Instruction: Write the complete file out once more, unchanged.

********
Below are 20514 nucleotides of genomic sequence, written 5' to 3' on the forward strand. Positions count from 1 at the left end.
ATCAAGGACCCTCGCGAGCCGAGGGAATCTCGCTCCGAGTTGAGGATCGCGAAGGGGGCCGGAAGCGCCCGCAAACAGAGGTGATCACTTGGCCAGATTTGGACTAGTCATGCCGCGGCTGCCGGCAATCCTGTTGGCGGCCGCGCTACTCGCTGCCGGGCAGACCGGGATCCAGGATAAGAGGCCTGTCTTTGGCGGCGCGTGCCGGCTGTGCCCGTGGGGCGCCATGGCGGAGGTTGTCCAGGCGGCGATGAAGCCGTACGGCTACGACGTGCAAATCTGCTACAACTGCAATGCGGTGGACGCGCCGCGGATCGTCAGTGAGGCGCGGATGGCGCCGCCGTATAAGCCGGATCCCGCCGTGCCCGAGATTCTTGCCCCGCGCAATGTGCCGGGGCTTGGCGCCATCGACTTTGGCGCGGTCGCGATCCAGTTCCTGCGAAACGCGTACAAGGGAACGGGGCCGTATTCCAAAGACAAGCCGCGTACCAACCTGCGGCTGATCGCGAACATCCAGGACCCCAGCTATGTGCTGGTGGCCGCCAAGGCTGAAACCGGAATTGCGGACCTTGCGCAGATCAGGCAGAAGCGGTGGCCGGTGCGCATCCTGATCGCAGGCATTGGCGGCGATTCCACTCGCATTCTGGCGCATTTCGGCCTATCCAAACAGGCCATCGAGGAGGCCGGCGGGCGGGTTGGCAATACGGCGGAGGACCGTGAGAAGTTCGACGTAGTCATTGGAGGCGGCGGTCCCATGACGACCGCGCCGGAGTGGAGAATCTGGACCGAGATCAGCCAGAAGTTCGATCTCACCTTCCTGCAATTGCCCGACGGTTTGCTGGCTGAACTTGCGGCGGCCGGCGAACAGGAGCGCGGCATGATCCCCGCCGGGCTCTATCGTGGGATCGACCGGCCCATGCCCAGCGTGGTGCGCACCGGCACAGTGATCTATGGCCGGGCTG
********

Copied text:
Below are 20514 nucleotides of genomic sequence, written 5' to 3' on the forward strand. Positions count from 1 at the left end.
ATCAAGGACCCTCGCGAGCCGAGGGAATCTCGCTCCGAGTTGAGGATCGCGAAGGGGGCCGGAAGCGCCCGCAAACAGAGGTGATCACTTGGCCAGATTTGGACTAGTCATGCCGCGGCTGCCGGCAATCCTGTTGGCGGCCGCGCTACTCGCTGCCGGGCAGACCGGGATCCAGGATAAGAGGCCTGTCTTTGGCGGCGCGTGCCGGCTGTGCCCGTGGGGCGCCATGGCGGAGGTTGTCCAGGCGGCGATGAAGCCGTACGGCTACGACGTGCAAATCTGCTACAACTGCAATGCGGTGGACGCGCCGCGGATCGTCAGTGAGGCGCGGATGGCGCCGCCGTATAAGCCGGATCCCGCCGTGCCCGAGATTCTTGCCCCGCGCAATGTGCCGGGGCTTGGCGCCATCGACTTTGGCGCGGTCGCGATCCAGTTCCTGCGAAACGCGTACAAGGGAACGGGGCCGTATTCCAAAGACAAGCCGCGTACCAACCTGCGGCTGATCGCGAACATCCAGGACCCCAGCTATGTGCTGGTGGCCGCCAAGGCTGAAACCGGAATTGCGGACCTTGCGCAGATCAGGCAGAAGCGGTGGCCGGTGCGCATCCTGATCGCAGGCATTGGCGGCGATTCCACTCGCATTCTGGCGCATTTCGGCCTATCCAAACAGGCCATCGAGGAGGCCGGCGGGCGGGTTGGCAATACGGCGGAGGACCGTGAGAAGTTCGACGTAGTCATTGGAGGCGGCGGTCCCATGACGACCGCGCCGGAGTGGAGAATCTGGACCGAGATCAGCCAGAAGTTCGATCTCACCTTCCTGCAATTGCCCGACGGTTTGCTGGCTGAACTTGCGGCGGCCGGCGAACAGGAGCGCGGCATGATCCCCGCCGGGCTCTATCGTGGGATCGACCGGCCCATGCCCAGCGTGGTGCGCACCGGCACAGTGATCTATGGCCGGGCTG